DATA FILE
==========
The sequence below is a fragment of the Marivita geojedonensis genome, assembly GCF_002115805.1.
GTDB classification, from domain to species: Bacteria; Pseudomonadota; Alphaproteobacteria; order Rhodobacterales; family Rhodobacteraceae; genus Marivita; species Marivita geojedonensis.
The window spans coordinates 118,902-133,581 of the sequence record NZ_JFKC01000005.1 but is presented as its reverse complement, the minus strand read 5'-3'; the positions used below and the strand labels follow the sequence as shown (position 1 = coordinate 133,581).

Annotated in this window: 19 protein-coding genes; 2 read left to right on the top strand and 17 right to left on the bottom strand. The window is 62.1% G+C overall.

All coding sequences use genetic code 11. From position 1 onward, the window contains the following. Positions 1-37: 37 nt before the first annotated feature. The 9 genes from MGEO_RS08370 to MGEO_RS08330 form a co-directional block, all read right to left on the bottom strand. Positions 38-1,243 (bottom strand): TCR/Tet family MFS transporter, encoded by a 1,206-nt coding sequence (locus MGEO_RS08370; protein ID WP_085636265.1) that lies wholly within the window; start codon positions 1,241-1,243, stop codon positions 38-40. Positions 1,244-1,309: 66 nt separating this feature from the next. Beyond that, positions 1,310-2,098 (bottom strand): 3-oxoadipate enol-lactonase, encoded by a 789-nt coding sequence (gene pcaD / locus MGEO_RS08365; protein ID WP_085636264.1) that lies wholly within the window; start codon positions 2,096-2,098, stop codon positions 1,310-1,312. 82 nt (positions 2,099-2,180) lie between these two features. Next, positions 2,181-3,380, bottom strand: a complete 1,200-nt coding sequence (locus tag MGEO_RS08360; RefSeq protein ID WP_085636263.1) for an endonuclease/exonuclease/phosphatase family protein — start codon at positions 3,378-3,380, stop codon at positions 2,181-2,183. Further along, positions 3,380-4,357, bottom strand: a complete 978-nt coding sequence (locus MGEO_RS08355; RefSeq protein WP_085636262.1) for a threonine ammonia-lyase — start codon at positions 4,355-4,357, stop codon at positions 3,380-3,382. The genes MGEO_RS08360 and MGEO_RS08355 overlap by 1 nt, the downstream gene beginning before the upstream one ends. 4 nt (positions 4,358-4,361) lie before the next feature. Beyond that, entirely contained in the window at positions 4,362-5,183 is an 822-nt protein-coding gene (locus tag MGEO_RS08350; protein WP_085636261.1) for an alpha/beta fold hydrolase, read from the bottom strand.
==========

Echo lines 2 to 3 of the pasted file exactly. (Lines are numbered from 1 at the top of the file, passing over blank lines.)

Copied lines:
GTDB classification, from domain to species: Bacteria; Pseudomonadota; Alphaproteobacteria; order Rhodobacterales; family Rhodobacteraceae; genus Marivita; species Marivita geojedonensis.
The window spans coordinates 118,902-133,581 of the sequence record NZ_JFKC01000005.1 but is presented as its reverse complement, the minus strand read 5'-3'; the positions used below and the strand labels follow the sequence as shown (position 1 = coordinate 133,581).